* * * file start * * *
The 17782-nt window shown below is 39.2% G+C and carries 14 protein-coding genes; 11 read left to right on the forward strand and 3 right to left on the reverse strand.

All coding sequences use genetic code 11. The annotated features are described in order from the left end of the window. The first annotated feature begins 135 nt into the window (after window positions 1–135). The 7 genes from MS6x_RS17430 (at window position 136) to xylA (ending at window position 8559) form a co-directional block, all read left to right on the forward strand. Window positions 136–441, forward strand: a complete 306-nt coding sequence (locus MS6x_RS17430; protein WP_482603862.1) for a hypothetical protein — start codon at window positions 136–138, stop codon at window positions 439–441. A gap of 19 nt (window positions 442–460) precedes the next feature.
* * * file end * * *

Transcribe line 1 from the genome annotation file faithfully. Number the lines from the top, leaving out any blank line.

The 17782-nt window shown below is 39.2% G+C and carries 14 protein-coding genes; 11 read left to right on the forward strand and 3 right to left on the reverse strand.